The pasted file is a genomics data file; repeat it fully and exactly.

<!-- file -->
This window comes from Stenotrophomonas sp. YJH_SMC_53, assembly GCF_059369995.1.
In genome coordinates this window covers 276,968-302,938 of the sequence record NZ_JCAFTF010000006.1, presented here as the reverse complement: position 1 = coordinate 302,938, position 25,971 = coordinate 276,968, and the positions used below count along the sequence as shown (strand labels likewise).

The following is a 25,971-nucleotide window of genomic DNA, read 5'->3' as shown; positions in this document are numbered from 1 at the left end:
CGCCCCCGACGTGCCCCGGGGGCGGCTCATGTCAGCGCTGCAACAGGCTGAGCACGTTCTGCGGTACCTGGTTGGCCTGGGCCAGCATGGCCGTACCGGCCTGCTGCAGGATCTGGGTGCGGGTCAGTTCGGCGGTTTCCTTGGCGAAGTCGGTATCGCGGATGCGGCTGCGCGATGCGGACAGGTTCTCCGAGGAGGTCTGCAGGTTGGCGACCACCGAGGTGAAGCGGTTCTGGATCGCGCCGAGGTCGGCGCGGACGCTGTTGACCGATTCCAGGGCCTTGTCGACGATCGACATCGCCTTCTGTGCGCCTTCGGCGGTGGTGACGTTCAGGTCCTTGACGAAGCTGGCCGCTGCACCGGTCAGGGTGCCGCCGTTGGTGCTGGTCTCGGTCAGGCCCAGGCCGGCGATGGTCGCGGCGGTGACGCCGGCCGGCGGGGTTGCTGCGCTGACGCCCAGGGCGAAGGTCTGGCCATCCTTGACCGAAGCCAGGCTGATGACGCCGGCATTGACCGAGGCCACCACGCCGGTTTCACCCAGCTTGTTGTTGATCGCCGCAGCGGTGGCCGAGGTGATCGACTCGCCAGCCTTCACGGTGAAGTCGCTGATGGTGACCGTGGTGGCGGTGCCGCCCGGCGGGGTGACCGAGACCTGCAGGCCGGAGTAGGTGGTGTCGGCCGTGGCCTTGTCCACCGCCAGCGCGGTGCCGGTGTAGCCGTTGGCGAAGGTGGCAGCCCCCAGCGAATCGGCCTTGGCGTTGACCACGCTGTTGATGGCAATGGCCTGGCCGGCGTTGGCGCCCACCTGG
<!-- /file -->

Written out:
This window comes from Stenotrophomonas sp. YJH_SMC_53, assembly GCF_059369995.1.
In genome coordinates this window covers 276,968-302,938 of the sequence record NZ_JCAFTF010000006.1, presented here as the reverse complement: position 1 = coordinate 302,938, position 25,971 = coordinate 276,968, and the positions used below count along the sequence as shown (strand labels likewise).

The following is a 25,971-nucleotide window of genomic DNA, read 5'->3' as shown; positions in this document are numbered from 1 at the left end:
CGCCCCCGACGTGCCCCGGGGGCGGCTCATGTCAGCGCTGCAACAGGCTGAGCACGTTCTGCGGTACCTGGTTGGCCTGGGCCAGCATGGCCGTACCGGCCTGCTGCAGGATCTGGGTGCGGGTCAGTTCGGCGGTTTCCTTGGCGAAGTCGGTATCGCGGATGCGGCTGCGCGATGCGGACAGGTTCTCCGAGGAGGTCTGCAGGTTGGCGACCACCGAGGTGAAGCGGTTCTGGATCGCGCCGAGGTCGGCGCGGACGCTGTTGACCGATTCCAGGGCCTTGTCGACGATCGACATCGCCTTCTGTGCGCCTTCGGCGGTGGTGACGTTCAGGTCCTTGACGAAGCTGGCCGCTGCACCGGTCAGGGTGCCGCCGTTGGTGCTGGTCTCGGTCAGGCCCAGGCCGGCGATGGTCGCGGCGGTGACGCCGGCCGGCGGGGTTGCTGCGCTGACGCCCAGGGCGAAGGTCTGGCCATCCTTGACCGAAGCCAGGCTGATGACGCCGGCATTGACCGAGGCCACCACGCCGGTTTCACCCAGCTTGTTGTTGATCGCCGCAGCGGTGGCCGAGGTGATCGACTCGCCAGCCTTCACGGTGAAGTCGCTGATGGTGACCGTGGTGGCGGTGCCGCCCGGCGGGGTGACCGAGACCTGCAGGCCGGAGTAGGTGGTGTCGGCCGTGGCCTTGTCCACCGCCAGCGCGGTGCCGGTGTAGCCGTTGGCGAAGGTGGCAGCCCCCAGCGAATCGGCCTTGGCGTTGACCACGCTGTTGATGGCAATGGCCTGGCCGGCGTTGGCGCCCACCTGG